Former Attorney General Michael Mukasey said the FBI’s apparent failure to completely disclose the anti-Trump dossier’s role in seeking surveillance warrants was “very irresponsible,” speaking during an interview Tuesday on “The Laura Ingraham Show.”
President Donald Trump declassified a memo from GOP members of the House Permanent Select Committee on Intelligence alleging that the FBI relied on the dossier, written by former British spy Christopher Steele, to justify spying on former Trump campaign official Carter Page.
The GOP lawmakers claimed that the FBI did not disclose key information to the U.S. Foreign Intelligence Surveillance Act (FISA) court about the dossier, which was funded by former Secretary of State Hillary Clinton and the Democratic National Committee, which she controlled as the party’s 2016 presidential nominee.
“I think it’s important … for us to find out what that application, what that FISA application warrant on Carter Page actually said,” Mukasey, a member of former President George W. Bush’s administration and former U.S. District Judge for the Southern District of New York, told host Laura Ingraham.
“The money claim against [Page] was that he met with two people named [Igor] Sechin and [Igor] Divyekin who were actually big shots. He denies that meeting,” Mukasey continued. “The claim that he also went to Russia in July 2016, nobody denies that, it was disclosed. He denies meeting with these hot shots. And we need to know whether there’s anything other than that that was used to get the warrant on him.”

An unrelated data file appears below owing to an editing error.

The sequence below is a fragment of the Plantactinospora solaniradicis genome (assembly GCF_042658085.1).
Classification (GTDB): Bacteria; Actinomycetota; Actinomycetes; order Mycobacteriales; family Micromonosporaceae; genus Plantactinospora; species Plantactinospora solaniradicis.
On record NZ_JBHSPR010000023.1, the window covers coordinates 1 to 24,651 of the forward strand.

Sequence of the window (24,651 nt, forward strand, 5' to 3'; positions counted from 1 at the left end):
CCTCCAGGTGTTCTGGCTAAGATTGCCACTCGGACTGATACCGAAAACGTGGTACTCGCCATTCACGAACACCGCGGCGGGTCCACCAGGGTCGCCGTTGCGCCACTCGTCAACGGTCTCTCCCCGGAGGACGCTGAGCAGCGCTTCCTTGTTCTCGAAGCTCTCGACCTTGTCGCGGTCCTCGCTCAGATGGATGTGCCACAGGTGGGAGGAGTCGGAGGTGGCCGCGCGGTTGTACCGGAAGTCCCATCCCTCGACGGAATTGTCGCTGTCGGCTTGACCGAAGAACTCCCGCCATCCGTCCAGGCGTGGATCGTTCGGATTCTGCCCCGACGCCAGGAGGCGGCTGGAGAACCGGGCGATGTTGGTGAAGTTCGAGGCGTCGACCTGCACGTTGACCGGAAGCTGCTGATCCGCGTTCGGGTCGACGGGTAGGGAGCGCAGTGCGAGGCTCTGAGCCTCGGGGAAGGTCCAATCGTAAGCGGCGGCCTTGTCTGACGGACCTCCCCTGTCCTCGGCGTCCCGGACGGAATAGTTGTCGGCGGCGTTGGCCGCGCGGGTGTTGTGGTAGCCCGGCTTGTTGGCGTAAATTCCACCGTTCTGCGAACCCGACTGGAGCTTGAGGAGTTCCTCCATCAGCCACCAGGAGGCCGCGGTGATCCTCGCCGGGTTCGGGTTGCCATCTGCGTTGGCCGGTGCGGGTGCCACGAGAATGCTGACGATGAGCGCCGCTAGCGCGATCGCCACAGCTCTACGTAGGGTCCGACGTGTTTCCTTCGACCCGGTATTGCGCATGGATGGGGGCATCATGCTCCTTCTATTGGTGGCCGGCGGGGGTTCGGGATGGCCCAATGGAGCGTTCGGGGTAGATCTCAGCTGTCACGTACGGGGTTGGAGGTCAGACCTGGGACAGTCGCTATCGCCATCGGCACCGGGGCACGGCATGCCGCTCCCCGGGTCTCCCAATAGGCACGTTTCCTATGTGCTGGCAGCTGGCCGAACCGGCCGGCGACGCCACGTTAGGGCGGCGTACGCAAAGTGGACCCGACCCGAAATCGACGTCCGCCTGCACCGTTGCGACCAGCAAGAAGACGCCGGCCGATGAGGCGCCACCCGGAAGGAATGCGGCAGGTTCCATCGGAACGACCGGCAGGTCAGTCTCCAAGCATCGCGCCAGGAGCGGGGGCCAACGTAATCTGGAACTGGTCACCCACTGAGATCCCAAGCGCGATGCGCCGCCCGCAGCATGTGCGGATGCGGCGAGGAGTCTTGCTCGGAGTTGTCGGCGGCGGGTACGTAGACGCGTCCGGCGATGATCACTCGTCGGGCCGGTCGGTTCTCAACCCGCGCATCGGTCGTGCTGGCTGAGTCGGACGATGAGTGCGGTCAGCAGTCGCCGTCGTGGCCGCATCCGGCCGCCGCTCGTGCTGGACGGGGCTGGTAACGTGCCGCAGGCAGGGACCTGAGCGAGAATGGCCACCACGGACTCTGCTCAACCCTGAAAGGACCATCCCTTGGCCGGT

Claims that Page met with Sechin and Divyekin appear in the Steele dossier, Mukasey said, noting that the GOP lawmakers claimed the dossier “was really the ingredient that resulted in the issuance of the warrant” to surveil Page. “And if that’s true and its background was not completely disclosed, that’s very irresponsible.”
Page told Ingraham on Fox News’ “The Ingraham Angle” earlier in February that he had “never met Sechin in my life.”
“That was the money claim, that there were these two people — Sechin and Divyekin, the other one who he also says he did not meet — who supposedly, they were the people that might provide a basis for a claim that there was some sort of Russian influence on the campaign,” Mukasey said. “Yet [Page] has a credible denial.”
Trump issued a series of tweets Tuesday morning quoting various pieces of evidence revealing “NO COLLUSION” between himself and the Russians during the 2016 U.S. presidential campaign. When Ingraham asked Mukasey if he believed Trump’s tweets were irrelevant or unwise, Mukasey answered, “Between not smart and irrelevant.”
“The tweet storms I don’t think are helpful,” Mukasey said. “And to say that there wasn’t any collusion is by and large irrelevant. He wasn’t the one who it was claimed colluded, but rather people in his campaign. So, again — his tweets don’t weigh one way or another in my view.”